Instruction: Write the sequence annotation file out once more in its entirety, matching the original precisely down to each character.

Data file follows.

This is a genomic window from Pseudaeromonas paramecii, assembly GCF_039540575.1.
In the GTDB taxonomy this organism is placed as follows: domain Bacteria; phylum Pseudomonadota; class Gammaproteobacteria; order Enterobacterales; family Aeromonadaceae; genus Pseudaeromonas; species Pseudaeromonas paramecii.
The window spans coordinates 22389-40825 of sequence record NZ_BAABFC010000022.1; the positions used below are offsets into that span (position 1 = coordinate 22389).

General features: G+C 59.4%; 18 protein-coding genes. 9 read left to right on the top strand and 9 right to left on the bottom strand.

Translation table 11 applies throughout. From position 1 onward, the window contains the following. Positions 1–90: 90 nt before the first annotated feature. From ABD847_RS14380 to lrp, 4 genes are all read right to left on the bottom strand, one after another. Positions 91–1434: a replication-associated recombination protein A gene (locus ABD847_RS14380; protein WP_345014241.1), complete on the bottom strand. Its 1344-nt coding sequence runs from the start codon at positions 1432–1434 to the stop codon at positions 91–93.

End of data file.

This is a genomic window from Pseudaeromonas paramecii, assembly GCF_039540575.1.
In the GTDB taxonomy this organism is placed as follows: domain Bacteria; phylum Pseudomonadota; class Gammaproteobacteria; order Enterobacterales; family Aeromonadaceae; genus Pseudaeromonas; species Pseudaeromonas paramecii.
The window spans coordinates 22389-40825 of sequence record NZ_BAABFC010000022.1; the positions used below are offsets into that span (position 1 = coordinate 22389).

General features: G+C 59.4%; 18 protein-coding genes. 9 read left to right on the top strand and 9 right to left on the bottom strand.

Translation table 11 applies throughout. From position 1 onward, the window contains the following. Positions 1–90: 90 nt before the first annotated feature. From ABD847_RS14380 to lrp, 4 genes are all read right to left on the bottom strand, one after another. Positions 91–1434: a replication-associated recombination protein A gene (locus ABD847_RS14380; protein WP_345014241.1), complete on the bottom strand. Its 1344-nt coding sequence runs from the start codon at positions 1432–1434 to the stop codon at positions 91–93.